Priti Patel will on Monday promise “wholesale reform” of the UK immigration system, which she says is “broken”.
In a keynote speech, the home secretary will confirm plans for a new “digital border” that will require all visitors to Britain to fill out more forms and possibly pay extra fees.
She will claim that the new US-style Electronic Travel Authorisation will make the border more secure by automatically checking for criminals from other countries and allowing more accurate statistics.
The home secretary, who was last week pictured observing immigration enforcement officers at work, will also flesh out plans to deny refugee status to any asylum seekers who have passed through a safe country before reaching the UK.
The idea, included in the Queen’s Speech, was condemned by the United Nations refugee agency and by charities, who say it breaches Britain’s historic obligations.
Labour pointed out that the Conservatives had been in power for 11 years and created the existing system they said did not work.
In her speech to a conference organised by think tanks Bright Blue and British Future, Ms Patel will claim public support for major changes.
“They want a new system that works for the law-abiding majority and against those who hope to abuse our hospitality and generous spirit,” she will say, according to pre-released extracts of her speech briefed out in advance.
“The immigration system is broken, but this country isn’t. We can’t fix the system overnight, but we will fix it.
“We have to make sure the system reflects the values and wishes of the vast majority of Britons of all colours and creeds. They simply want an approach to immigration that is fair but firm.”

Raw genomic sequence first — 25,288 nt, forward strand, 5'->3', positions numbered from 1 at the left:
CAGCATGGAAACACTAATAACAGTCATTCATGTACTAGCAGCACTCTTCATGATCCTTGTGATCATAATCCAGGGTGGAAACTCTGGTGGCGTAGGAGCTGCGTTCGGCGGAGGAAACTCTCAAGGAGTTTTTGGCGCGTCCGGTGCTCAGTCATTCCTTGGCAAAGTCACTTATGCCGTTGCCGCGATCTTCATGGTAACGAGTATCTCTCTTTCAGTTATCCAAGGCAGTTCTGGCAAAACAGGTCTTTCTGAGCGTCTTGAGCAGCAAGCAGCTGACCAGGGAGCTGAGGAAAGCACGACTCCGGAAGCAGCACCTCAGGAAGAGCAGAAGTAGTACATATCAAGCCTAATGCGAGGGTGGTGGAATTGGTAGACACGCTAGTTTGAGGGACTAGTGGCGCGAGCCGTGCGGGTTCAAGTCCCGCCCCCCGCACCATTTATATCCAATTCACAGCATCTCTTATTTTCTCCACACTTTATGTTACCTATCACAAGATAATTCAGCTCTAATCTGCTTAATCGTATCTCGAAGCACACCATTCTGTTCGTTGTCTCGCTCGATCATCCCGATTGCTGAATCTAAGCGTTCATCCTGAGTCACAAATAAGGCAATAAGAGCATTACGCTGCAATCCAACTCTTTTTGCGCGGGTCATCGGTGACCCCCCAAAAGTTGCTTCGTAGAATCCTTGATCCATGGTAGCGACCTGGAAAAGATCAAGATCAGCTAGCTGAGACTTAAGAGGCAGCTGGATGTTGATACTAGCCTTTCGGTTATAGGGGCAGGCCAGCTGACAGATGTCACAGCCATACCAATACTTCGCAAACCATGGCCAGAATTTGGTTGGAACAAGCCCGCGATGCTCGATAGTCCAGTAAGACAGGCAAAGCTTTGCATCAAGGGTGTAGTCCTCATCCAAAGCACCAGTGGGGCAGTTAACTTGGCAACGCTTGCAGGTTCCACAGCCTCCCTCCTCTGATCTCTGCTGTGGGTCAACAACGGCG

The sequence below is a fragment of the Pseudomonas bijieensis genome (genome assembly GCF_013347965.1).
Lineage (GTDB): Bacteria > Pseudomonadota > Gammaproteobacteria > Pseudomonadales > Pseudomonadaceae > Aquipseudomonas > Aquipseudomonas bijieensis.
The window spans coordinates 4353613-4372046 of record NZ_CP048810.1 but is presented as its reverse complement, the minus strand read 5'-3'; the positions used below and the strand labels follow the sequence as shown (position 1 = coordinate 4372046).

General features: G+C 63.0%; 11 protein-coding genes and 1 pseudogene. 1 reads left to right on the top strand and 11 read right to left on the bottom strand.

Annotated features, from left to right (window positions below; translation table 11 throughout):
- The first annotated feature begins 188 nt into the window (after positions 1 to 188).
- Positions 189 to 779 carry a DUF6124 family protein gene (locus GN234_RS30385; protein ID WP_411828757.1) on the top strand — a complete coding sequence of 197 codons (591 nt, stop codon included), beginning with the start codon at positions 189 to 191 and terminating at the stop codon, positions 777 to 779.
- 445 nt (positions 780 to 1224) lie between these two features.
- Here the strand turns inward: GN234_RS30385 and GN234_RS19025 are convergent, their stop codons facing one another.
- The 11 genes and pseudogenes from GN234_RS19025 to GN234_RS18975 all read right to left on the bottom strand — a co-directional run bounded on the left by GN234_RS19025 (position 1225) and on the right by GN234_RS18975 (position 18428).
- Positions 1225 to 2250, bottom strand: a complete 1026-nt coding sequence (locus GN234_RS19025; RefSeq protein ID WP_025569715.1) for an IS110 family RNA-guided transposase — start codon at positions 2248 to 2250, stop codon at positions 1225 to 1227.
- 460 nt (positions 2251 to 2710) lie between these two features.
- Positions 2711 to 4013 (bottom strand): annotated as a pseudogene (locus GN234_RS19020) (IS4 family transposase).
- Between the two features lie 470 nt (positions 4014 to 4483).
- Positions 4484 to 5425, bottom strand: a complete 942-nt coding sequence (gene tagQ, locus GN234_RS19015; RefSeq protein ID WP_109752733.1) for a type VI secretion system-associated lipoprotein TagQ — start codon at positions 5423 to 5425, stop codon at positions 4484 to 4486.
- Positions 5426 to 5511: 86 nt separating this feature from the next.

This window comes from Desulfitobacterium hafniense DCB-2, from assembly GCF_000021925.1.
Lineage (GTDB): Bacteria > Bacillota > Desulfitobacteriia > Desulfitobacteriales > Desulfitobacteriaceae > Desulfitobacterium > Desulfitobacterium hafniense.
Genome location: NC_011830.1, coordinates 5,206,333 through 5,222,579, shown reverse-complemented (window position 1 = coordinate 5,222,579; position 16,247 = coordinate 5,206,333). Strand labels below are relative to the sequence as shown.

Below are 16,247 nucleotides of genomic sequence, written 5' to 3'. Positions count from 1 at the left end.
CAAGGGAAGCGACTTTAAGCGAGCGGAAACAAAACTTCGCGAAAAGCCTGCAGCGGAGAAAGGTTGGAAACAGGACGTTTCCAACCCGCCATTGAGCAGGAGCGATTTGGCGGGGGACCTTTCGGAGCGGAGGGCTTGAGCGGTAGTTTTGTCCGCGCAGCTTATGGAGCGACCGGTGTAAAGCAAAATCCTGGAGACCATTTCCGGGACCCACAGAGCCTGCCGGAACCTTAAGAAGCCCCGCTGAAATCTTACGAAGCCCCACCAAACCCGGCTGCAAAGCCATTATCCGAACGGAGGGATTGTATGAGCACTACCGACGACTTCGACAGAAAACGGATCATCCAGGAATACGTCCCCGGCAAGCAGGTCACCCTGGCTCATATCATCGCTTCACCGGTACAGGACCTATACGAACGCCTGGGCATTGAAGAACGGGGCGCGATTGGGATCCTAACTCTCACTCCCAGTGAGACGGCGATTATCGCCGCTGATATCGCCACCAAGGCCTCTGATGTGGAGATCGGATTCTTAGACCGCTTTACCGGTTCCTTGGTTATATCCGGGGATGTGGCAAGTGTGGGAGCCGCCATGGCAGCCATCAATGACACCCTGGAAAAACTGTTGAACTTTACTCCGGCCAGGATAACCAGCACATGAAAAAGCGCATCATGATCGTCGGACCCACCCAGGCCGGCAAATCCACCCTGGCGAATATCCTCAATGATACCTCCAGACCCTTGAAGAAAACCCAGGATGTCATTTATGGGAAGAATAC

Speaking to broadcasters ahead of the speech, on Sunday she defended her plan to make life more difficult for refugees, telling Sky News:
“People that are being smuggled, they should be claiming asylum in the first safe country that they travel through – more often than not these are EU member states – rather than taking the risk of coming to the United Kingdom.”
Shadow home secretary Nick Thomas-Symonds said the Conservatives have been in power for a decade so were responsible for any broken system.
“Clearly people who have no right to be in this country shouldn’t be here, but what we have seen from the Home Office is utter incompetence on this,” he told Sky News on Sunday.
“What we don’t want to see is the government deflecting blame for their own failure when it’s their incompetence, their management and mismanagement of the Home Office that has been the problem.”